I first heard of Kimmy Walters on Twitter. I don’t remember how exactly, but it must have been as it always is with Twitter: somebody retweets something and I impulsively follow the retweeted party. Killer is much less refined than a lot of the poetry that usually comes to mind when you think of the genre (Shelley, Bukowski, Neruda). But for its apparent roughness, Killer is more playful than a lot of more “serious” poetry allows itself to be, maybe because of Walters’s nonchalant style. As such, the poems found in Killer are usually missing more specific context other than the small instances they present.

If it seemed as if Walters was trying to present us with the equivalent of ballads or any kind of more structurally pinned-down form of poetry, I’d say that Killer fails to live up to its purpose. But as it stands, that’s not what Walters is doing. Or at least it doesn’t seem so.

First of all there’s the humour in the poems, which comes across just as slyly as I imagine Walters intended. For example, a poem about the antipathy Walters feels for the Midwest, titled “The Man Next To Me On The Airplane Makes A Line Graph In Microsoft Excel And I Manipulate My Mood To Fit Its Trajectory.”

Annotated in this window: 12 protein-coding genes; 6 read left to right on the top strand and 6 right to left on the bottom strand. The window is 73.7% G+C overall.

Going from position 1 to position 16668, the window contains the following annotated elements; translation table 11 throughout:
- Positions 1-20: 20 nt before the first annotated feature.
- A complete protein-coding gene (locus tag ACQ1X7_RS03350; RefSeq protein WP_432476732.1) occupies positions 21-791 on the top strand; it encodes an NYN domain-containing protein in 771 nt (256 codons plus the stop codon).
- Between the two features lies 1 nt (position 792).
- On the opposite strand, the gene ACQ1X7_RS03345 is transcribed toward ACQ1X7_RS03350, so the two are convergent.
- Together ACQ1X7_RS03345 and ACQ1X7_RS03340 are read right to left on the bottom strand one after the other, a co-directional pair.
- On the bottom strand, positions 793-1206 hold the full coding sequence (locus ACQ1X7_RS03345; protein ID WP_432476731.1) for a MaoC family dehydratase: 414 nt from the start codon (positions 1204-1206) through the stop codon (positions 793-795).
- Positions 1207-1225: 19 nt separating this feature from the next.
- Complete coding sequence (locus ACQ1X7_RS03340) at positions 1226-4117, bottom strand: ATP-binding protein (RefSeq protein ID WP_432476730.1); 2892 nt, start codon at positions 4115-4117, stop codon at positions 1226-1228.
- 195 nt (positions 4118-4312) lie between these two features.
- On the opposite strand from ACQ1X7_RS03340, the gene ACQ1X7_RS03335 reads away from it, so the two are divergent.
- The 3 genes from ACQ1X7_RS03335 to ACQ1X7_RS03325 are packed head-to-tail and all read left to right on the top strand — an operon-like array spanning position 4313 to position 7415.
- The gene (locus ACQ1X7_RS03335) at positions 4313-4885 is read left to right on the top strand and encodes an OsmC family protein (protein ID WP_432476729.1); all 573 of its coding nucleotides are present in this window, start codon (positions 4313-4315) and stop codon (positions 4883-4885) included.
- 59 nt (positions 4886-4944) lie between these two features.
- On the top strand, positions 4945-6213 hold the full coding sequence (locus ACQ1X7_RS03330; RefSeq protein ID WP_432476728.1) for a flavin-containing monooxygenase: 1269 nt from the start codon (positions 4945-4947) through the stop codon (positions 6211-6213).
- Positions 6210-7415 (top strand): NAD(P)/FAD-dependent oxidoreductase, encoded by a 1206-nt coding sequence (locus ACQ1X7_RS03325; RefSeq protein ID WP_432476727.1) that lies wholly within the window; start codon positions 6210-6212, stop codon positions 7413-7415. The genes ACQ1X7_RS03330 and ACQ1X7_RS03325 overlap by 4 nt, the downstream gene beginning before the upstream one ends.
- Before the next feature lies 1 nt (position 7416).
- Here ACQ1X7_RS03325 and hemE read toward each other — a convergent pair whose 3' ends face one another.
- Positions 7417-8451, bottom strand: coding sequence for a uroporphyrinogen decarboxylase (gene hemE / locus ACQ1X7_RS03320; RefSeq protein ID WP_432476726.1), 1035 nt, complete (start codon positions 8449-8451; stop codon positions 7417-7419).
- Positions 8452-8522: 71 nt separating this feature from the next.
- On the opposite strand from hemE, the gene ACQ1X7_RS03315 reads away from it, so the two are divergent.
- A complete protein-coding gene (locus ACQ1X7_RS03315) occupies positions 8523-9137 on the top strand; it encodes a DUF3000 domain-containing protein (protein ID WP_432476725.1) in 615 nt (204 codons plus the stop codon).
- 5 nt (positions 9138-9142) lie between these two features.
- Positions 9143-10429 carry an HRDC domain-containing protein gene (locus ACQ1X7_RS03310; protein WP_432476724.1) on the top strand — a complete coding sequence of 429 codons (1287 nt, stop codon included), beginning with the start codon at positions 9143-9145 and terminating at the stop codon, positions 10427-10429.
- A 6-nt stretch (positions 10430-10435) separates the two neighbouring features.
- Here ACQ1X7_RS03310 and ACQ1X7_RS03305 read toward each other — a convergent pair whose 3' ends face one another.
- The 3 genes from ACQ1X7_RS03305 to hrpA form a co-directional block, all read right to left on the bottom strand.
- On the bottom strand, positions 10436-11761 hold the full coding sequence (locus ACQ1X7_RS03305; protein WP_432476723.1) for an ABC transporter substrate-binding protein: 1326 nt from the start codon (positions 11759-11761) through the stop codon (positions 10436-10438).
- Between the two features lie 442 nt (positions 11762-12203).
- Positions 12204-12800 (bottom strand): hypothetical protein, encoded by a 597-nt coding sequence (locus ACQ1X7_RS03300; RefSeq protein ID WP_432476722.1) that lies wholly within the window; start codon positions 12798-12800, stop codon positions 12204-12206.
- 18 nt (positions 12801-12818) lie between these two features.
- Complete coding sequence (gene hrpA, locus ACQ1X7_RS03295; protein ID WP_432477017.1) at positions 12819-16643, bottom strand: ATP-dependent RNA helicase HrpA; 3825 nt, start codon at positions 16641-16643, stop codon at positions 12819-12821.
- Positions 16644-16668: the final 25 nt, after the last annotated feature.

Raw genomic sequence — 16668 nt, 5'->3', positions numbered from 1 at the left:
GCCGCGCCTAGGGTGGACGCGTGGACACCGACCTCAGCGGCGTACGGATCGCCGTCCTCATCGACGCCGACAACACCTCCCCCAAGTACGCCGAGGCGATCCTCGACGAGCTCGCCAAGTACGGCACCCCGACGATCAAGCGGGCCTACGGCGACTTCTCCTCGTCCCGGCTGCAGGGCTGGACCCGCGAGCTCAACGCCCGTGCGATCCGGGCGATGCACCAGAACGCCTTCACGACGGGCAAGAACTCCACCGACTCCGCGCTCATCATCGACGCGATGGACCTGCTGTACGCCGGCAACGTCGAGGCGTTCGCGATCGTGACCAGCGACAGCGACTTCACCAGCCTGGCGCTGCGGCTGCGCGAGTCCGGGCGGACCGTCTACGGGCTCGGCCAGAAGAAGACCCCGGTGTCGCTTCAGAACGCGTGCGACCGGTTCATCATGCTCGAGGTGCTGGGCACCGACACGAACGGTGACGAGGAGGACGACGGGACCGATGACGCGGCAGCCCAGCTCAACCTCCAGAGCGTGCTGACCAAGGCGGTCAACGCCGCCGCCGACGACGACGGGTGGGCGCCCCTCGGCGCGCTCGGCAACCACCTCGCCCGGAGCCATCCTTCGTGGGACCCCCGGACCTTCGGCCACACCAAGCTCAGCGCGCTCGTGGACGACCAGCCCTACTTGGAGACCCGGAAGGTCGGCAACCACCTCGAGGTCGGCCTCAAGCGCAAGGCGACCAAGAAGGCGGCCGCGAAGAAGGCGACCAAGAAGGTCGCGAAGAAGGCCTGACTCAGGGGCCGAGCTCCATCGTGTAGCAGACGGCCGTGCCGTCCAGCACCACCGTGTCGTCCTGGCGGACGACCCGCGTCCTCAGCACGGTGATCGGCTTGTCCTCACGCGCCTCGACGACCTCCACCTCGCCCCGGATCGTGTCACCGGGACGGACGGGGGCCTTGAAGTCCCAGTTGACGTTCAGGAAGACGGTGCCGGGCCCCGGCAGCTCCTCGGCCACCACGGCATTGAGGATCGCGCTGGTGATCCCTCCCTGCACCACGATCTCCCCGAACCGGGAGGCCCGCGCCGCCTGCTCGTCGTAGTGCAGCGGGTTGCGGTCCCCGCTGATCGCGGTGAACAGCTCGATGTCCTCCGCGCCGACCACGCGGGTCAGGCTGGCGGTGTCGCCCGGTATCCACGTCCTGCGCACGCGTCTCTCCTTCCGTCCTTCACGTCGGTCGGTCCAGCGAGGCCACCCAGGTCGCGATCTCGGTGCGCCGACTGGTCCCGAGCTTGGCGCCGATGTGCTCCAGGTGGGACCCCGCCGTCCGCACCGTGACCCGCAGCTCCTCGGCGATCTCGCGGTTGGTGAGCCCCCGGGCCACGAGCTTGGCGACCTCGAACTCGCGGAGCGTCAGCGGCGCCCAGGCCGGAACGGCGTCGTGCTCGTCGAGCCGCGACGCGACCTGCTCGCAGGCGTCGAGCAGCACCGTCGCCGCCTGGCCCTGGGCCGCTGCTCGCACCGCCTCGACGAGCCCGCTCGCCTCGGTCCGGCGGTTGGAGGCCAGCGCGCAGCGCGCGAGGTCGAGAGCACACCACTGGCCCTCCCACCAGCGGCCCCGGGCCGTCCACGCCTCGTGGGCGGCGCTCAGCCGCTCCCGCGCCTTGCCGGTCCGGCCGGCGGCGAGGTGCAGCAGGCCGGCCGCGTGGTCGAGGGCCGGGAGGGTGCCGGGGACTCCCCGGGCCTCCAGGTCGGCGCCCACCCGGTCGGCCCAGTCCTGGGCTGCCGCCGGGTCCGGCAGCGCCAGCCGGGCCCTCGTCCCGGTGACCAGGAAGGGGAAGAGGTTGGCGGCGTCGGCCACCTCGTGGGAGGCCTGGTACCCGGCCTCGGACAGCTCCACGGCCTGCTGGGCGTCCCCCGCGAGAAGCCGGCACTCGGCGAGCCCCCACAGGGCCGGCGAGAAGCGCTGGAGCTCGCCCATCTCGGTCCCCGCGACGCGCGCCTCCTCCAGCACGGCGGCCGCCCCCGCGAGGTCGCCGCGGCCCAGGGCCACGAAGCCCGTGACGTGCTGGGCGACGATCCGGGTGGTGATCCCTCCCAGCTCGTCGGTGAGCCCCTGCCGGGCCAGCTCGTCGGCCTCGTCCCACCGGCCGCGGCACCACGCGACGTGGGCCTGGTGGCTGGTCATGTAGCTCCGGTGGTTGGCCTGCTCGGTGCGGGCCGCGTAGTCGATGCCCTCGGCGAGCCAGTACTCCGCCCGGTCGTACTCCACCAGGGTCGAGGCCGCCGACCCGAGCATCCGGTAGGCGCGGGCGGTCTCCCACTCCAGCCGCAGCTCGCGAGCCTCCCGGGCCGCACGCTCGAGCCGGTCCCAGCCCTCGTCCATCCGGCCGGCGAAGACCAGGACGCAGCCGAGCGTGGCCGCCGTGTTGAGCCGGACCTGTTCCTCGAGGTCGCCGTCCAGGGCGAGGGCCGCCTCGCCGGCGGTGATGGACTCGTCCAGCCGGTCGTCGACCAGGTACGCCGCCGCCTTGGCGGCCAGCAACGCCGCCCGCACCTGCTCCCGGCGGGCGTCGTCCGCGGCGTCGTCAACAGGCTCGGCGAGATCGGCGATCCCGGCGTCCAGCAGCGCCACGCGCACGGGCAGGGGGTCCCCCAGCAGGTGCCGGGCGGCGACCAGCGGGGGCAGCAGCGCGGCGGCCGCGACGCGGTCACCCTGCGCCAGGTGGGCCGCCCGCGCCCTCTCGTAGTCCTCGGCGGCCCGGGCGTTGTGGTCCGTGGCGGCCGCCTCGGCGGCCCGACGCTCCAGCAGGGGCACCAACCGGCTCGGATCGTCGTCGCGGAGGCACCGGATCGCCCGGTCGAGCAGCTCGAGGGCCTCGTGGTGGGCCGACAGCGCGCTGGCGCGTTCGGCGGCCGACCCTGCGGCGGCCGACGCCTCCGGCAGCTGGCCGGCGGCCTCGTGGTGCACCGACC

Most of the poems deal with Walters herself; they’re either about anxiety, or reflections of Walters’s inner-monologue, usually attempting to make life less banal for herself by riffing on any given situation. While on paper it seems as if such an approach would yield an unfocused result, Walters manages to bring it all in with a subdued sense of humour that permeates just about every piece in the collection. “Party Wish” is a great example of the shorter pieces in Killer: “oh to not appear to be dancing / and yet to also / not appear to / not be dancing.”

If I had to categorize the type of poetry in Killer I’d say it’s something between a confessional and the kind of quick-fire stand-up comedy that was famous in the ‘50s, except more melancholy. Overall, there aren’t really any deeper considerations presented by Walters other than her own experiences, which isn’t to say that the collection is in any way egoist, it simply has a limited scope.

That said, one point of praise Killer deserves regards its accessibility. Sure, there are no great eye-opening pieces riffing on existence or divinity, no self-aware formalism, but what we do get is entirely accessible to just about anyone. No prior poetic exposure required.

Is Killer ground-breaking? No. But it is earnest and funny and won’t make you deal with any towering metaphors or textual experimentalism — on the other hand, however, it also won’t challenge you.

Killer is refreshing and entertaining, as well as quite funny at times, but that’s about it.